Just before the holidays, Mark the marble guy dropped by the NCMA to take one last look at the classical marble sculptures before he could hand over his reports and catalogue entries. Again we had to work in the dark galleries of the museum, but luckily we didn’t have to start as late as before… the sun sets much sooner in winter!
Assisted by Caroline “the Younger” (who was my intern in the spring), we reexamined the troublesome Hercules and just a few other sculptures with Mark’s nifty and very powerful flashlight, his new portable microscope and under ultraviolet lights. We also took photographs (UV and VIL/IRR) of details based on our earlier “night at the museum” sessions. This should be the last examination of the marbles and the research on these works of art is pretty much completed… but the project continues with the study of other ancient objects from different Classical cultures and made from different materials.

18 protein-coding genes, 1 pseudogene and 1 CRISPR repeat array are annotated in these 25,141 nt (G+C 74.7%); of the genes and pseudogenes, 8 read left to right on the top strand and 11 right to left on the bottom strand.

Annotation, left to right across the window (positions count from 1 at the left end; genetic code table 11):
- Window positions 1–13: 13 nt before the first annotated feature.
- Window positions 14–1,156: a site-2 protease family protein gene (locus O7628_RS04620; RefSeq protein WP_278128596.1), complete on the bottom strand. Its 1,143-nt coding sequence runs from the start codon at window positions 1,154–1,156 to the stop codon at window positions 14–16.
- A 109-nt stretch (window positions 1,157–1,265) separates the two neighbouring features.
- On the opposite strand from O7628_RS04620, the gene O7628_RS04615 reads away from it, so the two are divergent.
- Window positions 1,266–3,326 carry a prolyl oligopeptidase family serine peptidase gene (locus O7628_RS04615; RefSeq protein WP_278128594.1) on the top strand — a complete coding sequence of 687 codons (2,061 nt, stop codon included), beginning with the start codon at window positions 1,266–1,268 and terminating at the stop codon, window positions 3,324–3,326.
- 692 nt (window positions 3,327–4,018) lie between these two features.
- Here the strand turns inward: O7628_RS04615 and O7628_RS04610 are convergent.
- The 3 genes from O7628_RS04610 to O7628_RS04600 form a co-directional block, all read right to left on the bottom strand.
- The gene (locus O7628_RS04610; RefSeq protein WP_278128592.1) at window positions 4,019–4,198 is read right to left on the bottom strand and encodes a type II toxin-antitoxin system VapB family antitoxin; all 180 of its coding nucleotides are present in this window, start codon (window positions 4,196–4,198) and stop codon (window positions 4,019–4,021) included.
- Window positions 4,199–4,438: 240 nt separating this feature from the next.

I’m exhausted. The last two weeks have been rather hectic, to say the least. There were several evenings when I didn’t get home until after 11pm… We’ve worked very hard on the classical marbles: we’ve examined the statues like we’ve never done before at the museum and used some weird equipment, too—it was great fun!
I’m too tired to go into details right now, so I thought I would share photos today and describe the various studies in later posts when I’m actually awake and coherent.
Is this thing set to stun? Yours truly with the XRF ‘gun.’
This is not a stolen Star Trek phaser, but a handheld XRF analyser. (It’s not set to stun.)
A flash, its battery pack and filters for ultraviolet fluorescence (on unit) and visible-induced fluorescence (blue filter on table) imaging. (Safety goggles are needed for UVF.)
The Iridium 192 housing unit used in gamma radiography. (The other device is a radiation metre.)
Yours truly holding a red LED spotlight during an infrared reflectography session.
Is this the sucker-mouth of a Mynock? Nope, it’s the LED ring light at the end of the microscope.